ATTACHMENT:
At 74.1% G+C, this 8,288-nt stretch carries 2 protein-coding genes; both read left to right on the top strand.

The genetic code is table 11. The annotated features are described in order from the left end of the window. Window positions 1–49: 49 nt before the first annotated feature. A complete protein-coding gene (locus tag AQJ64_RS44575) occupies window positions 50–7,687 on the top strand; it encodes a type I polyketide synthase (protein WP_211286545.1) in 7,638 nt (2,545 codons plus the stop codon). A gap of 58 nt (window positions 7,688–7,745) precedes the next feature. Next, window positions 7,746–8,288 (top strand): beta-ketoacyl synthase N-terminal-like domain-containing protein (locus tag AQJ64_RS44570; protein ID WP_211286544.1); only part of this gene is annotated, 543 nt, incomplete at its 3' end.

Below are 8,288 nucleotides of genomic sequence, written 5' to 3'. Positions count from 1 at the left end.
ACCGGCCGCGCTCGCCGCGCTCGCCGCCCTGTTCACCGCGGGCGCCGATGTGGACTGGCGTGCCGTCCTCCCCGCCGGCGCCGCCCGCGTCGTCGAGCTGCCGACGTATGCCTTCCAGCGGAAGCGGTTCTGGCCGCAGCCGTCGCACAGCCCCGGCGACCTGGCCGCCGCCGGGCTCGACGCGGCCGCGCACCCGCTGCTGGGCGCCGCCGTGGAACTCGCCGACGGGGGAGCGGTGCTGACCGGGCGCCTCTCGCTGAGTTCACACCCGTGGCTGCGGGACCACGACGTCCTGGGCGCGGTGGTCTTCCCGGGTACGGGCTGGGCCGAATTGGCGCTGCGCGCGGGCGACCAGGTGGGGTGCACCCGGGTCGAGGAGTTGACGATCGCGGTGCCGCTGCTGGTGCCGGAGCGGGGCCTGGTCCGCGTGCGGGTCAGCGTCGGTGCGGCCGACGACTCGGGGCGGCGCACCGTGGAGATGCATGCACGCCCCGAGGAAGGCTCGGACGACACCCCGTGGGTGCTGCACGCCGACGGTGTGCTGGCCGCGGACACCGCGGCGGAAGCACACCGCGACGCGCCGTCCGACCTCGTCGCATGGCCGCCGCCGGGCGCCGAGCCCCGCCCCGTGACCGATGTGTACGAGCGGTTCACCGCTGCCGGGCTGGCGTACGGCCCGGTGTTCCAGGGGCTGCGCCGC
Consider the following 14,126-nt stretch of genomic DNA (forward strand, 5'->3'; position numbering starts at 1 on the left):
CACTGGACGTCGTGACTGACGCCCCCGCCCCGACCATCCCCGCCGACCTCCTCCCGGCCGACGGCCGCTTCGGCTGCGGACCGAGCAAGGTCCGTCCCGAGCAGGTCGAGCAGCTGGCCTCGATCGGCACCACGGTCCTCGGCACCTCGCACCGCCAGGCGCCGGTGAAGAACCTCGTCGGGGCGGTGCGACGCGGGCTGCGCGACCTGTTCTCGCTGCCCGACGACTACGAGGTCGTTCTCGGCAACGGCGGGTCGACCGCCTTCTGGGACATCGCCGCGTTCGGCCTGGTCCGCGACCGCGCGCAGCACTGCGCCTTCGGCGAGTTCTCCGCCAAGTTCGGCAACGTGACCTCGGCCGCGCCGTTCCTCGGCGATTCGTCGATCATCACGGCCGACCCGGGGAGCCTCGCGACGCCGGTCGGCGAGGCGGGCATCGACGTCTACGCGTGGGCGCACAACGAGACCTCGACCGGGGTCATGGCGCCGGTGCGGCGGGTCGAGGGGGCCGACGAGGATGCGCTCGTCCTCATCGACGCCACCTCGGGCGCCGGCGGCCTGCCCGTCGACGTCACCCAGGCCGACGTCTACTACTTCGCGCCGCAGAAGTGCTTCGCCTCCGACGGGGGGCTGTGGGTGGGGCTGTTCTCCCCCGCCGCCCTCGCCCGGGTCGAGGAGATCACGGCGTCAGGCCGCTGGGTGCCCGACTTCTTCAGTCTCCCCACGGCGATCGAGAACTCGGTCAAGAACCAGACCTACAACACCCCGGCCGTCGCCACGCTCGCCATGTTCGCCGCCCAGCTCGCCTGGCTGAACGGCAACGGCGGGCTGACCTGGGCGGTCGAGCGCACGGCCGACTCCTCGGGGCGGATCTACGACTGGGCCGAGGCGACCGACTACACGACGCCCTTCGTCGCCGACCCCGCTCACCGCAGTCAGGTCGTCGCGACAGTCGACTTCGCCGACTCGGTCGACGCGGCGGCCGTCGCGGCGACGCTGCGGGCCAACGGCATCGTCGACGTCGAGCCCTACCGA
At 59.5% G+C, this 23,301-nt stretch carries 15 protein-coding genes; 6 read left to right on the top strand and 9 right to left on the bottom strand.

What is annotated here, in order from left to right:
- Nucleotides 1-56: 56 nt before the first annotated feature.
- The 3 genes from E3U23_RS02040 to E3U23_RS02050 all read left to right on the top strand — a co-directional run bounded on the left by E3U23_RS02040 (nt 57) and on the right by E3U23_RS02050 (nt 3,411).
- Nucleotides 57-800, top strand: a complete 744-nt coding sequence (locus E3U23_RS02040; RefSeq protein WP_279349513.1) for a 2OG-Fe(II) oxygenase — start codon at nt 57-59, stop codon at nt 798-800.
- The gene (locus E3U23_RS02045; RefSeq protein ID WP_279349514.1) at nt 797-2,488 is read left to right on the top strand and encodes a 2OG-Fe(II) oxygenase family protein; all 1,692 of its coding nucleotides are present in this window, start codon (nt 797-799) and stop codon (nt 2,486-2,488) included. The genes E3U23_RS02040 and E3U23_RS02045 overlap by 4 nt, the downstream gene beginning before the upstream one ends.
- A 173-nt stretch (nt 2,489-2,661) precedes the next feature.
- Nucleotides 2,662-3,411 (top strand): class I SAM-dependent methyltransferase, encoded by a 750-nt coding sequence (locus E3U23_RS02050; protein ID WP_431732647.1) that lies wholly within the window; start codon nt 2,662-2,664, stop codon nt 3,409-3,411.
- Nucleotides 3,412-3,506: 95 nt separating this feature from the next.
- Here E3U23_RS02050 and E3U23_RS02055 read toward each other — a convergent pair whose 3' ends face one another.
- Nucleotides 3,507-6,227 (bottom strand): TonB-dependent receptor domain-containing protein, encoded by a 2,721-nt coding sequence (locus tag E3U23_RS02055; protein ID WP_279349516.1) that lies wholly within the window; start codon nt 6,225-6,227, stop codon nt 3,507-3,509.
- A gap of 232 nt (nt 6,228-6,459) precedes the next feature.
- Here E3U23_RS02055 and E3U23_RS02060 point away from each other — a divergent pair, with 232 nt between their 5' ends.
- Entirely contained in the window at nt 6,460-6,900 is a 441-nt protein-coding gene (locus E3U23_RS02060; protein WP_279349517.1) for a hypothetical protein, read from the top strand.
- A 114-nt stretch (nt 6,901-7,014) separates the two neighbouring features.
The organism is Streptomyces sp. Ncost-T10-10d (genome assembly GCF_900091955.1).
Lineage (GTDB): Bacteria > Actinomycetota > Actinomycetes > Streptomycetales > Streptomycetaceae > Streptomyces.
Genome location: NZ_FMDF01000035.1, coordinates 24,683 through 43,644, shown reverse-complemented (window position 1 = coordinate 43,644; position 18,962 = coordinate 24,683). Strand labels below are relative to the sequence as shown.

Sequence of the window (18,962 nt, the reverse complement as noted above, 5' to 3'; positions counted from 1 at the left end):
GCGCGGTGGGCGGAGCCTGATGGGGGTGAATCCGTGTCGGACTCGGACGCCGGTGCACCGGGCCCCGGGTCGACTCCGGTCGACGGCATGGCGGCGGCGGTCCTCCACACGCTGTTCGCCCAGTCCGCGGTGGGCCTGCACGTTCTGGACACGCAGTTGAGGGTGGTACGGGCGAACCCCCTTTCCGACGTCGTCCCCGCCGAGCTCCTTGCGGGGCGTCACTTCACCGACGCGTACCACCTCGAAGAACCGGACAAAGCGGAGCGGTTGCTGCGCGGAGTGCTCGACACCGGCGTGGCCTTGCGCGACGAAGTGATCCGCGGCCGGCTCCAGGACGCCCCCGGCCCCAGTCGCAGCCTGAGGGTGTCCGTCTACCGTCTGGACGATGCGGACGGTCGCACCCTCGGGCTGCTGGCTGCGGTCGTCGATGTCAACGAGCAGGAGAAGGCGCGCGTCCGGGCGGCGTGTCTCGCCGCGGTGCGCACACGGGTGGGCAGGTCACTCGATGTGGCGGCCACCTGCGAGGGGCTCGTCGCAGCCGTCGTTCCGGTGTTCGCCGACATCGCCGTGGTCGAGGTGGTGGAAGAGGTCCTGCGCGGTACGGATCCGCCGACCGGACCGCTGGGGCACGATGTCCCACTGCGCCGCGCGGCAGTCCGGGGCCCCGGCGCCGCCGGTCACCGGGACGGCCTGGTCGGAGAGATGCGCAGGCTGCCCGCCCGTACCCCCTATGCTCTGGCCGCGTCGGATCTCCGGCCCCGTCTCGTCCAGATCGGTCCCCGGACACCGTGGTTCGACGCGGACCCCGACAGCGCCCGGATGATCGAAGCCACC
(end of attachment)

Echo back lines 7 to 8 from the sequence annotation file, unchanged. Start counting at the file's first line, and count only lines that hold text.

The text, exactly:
At 59.5% G+C, this 23,301-nt stretch carries 15 protein-coding genes; 6 read left to right on the top strand and 9 right to left on the bottom strand.

What is annotated here, in order from left to right: